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Limited Options for South Africa’s ANC After a Devastating Election

Since the end of apartheid, the African National Congress party has dominated South Africa. On May 29, for the first time, it received less than 50% of votes. It must now form a coalition. Prospects of a grand coalition with the liberal Democratic Alliance party or of alliances with third parties are both dubious.
Cyril Ramaphosa (1)

Ukraine, Kyiv 16 June 2023. South African President Cyril Ramaphosa during news conference in Kyiv. © photowalking /

June 04, 2024 06:17 EDT

It is difficult to overestimate just how significant the May 29 election has been for South Africans. The deluge swept away old certainties and revealed a new political landscape. The Election Commission declared the result free and fair, and so it was.

At its most basic, the election repeated lessons from abroad: Over time, parties that lead nations in their fight against colonialism lose their gloss. The Indian National Congress or the Kenyan African National Union are cases in point. When the reality of running a country comes home to roost, voters gradually become disillusioned.

In South Africa, the proportional representation system exacerbated this disillusionment. Voters elect national lists and are deprived of someone to represent their own suburbs, towns and villages in parliament. Further, the low vote threshold allowed dozens of tiny parties to emerge, eroding the vote shares of the once mighty African National Congress (ANC).

South African voters are unhappy, and only 58.6% of them turned out to vote this year, down from 66% in 2019. Still more dramatically, the ruling ANC dropped to 40.2% from 57.5%. This is the first time that the ANC has failed to win a majority since the implementation of universal suffrage in 1994.

Five parties split most of the votes. Source: Election Commission of South Africa.

“Doomsday coalition”

The ANC can no longer rule alone. What should it do now? The party has rejected suggestions that President Cyril Ramaphosa fall on his sword and resign — at least for the moment. Ramaphosa and other party higher-ups have been locked in meetings all weekend. The National Working Committee of the ANC met on Monday, followed by the National Executive Committee meeting today.

The choices the party faces are stark. One path would lead to an alliance with the new party of former President Jacob Zuma, uMkhonto weSizwe (MK). The party is so new and so dependent on Zuma’s charisma that it could hardly forge a stable relationship with the ANC. It is also deeply critical of the judiciary and the constitution.

The other possibility for the ANC would be to seek a relationship with the Economic Freedom Fighters (EFF) of Julius Malema. They are sometimes described as “radical,” but in reality, they combine xenophobia against Africans from the rest of the continent with demands for the seizure of land and wealth.

EFF members at a voting booth in Khayelitsha, Western Cape. Author’s photo.

Either alliance would see an acceleration of capital flight, combined with an exodus of skilled South Africans, black and white. 

“The reality is if we do end up with an ANC-EFF or ANC-MK (coalition) there will be initial market jitters,” said Mandisa Zavala, head of asset allocation at financial firm Alexforbes in Johannesburg. Zavala predicted that this could spark an outflow from government bonds and pressure on the currency. The official opposition, the Democratic Alliance (DA), described a potential alliance ANC–EFF alliance as a “doomsday coalition.”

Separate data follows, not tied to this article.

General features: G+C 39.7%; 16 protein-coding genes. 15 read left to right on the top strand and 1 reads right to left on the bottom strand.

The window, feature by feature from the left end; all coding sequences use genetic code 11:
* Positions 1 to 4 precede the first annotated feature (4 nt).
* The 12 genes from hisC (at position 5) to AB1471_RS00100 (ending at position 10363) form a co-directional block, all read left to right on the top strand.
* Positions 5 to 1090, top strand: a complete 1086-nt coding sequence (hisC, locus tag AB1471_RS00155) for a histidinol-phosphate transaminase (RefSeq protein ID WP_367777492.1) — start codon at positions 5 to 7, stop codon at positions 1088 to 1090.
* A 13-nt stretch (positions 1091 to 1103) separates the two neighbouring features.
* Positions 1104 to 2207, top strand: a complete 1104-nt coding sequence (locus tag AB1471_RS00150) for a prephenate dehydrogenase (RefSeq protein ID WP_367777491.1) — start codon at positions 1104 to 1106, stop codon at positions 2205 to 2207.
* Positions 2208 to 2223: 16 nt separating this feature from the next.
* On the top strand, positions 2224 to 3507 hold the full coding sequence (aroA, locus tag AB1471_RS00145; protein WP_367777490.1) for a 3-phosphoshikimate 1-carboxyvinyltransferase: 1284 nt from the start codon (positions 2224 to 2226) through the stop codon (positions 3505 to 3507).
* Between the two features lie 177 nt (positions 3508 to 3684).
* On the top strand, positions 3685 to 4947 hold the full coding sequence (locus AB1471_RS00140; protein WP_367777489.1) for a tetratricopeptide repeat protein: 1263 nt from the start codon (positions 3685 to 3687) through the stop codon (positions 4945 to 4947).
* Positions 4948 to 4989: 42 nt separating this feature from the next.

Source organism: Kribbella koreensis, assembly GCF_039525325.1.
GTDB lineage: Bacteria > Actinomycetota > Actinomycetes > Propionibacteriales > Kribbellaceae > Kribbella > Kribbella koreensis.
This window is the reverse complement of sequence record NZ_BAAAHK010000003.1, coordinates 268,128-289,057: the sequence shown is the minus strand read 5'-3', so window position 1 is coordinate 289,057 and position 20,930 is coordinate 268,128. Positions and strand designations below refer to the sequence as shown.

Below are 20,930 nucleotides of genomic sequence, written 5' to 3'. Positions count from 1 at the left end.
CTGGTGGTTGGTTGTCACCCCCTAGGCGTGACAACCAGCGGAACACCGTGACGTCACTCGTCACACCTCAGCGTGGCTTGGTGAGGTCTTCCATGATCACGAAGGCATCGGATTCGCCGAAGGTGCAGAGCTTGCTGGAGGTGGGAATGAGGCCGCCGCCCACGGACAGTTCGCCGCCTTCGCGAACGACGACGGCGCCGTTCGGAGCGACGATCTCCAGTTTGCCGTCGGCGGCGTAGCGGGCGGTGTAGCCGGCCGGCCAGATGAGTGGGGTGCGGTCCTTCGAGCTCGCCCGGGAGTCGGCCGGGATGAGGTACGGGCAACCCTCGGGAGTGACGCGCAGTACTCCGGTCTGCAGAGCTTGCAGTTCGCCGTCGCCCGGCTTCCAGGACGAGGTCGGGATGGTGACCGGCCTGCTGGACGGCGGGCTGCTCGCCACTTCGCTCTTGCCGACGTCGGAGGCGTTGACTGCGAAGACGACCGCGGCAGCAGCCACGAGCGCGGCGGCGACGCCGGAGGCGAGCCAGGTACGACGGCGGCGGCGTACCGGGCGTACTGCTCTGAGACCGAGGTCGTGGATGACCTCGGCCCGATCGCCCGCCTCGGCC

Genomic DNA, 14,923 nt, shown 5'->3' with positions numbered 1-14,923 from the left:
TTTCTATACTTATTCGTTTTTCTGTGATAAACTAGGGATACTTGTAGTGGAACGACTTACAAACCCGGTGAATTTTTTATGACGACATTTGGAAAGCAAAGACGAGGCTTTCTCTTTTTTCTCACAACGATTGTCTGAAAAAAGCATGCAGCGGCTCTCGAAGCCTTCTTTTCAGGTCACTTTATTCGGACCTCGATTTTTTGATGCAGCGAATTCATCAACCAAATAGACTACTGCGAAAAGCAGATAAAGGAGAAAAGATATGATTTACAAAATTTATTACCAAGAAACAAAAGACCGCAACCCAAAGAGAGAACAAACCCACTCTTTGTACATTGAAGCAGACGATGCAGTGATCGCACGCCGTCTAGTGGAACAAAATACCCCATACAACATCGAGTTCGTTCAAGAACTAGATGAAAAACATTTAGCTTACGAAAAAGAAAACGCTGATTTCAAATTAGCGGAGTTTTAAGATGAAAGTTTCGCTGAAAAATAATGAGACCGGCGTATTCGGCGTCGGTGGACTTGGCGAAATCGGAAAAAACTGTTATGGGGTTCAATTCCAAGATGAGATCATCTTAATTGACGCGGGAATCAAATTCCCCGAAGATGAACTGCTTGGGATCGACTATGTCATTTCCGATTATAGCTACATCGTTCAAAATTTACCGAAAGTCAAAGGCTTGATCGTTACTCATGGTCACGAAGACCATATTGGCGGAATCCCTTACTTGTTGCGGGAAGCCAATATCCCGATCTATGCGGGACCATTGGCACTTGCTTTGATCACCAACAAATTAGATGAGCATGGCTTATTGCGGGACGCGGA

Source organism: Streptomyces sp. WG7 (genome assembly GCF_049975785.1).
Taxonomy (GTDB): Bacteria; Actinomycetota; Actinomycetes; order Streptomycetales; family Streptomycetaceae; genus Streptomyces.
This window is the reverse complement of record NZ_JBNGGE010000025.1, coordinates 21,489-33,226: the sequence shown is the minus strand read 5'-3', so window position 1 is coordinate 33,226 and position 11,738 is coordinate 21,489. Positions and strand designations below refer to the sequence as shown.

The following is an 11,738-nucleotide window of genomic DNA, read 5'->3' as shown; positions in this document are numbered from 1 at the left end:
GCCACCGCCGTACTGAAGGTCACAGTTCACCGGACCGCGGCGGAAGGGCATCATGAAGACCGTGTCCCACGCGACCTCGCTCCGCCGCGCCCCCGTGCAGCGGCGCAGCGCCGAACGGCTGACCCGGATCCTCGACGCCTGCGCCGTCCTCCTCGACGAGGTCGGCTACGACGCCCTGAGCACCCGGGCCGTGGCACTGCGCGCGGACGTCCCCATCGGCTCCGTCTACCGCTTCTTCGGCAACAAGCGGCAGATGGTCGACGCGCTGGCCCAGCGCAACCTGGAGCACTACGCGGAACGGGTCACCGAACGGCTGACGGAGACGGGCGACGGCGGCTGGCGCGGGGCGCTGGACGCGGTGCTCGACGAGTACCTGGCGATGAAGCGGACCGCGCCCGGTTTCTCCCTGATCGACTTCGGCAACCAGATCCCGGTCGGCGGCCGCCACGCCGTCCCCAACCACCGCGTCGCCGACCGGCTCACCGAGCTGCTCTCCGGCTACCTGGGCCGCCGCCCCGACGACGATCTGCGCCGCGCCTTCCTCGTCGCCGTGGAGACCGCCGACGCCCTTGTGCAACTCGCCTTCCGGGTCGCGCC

A government of national unity?

Alternatively, the ANC could take a completely different direction. Dr. Frans Cronje, chair of the Social Research Foundation, argues that the ANC really has only one alternative: to seek an alliance with the DA. This would require both parties eating a good deal of humble pie, since they have engaged in vitriolic attacks on each other.

The ANC is strongly statist, arguing that only the government can really run major institutions and redistribute jobs and wealth to the black majority. In reality, this has meant redistributing wealth to the ANC elite, in gross corruption that was termed “state capture” by an official enquiry. The DA — which has been holding its own meetings — takes exactly the opposite approach. While it believes in state payments to lift the poor out of poverty, it is strongly free-market in its economics. It is difficult to see how the approaches can be reconciled.

ANC supporters in Khayelitsha. Author’s photo.

Perhaps the DA could offer the ANC a “confidence and supply” arrangement. It would allow the ANC to hold the presidency, but would possibly take the influential position of speaker of parliament in return for guaranteeing that the ANC get its budget adopted. Still, the DA would seek other assurances. Many measures would be negotiated bill by bill as they came up for debate.

Such an arrangement could provide South Africa with a degree of stability and a generally centrist governance. This would be in line with the views of the majority, who are mostly Christian and conservative in outlook.

Instead of a confidence and supply arrangement, it is not impossible for the ANC and DA to form a full national unity coalition. However, the DA, as the potential smaller partner, is wary of being forced to compromise too greatly.

DA supporters rally in Cape Town. Author’s photo.

The situation is anything but clear. Many options could be considered before the dust settles. South Africans, along with their neighbors who rely so heavily on their regional economic strength, will be looking on nervously.

The views expressed in this article are the author’s own and do not necessarily reflect Fair Observer’s editorial policy.


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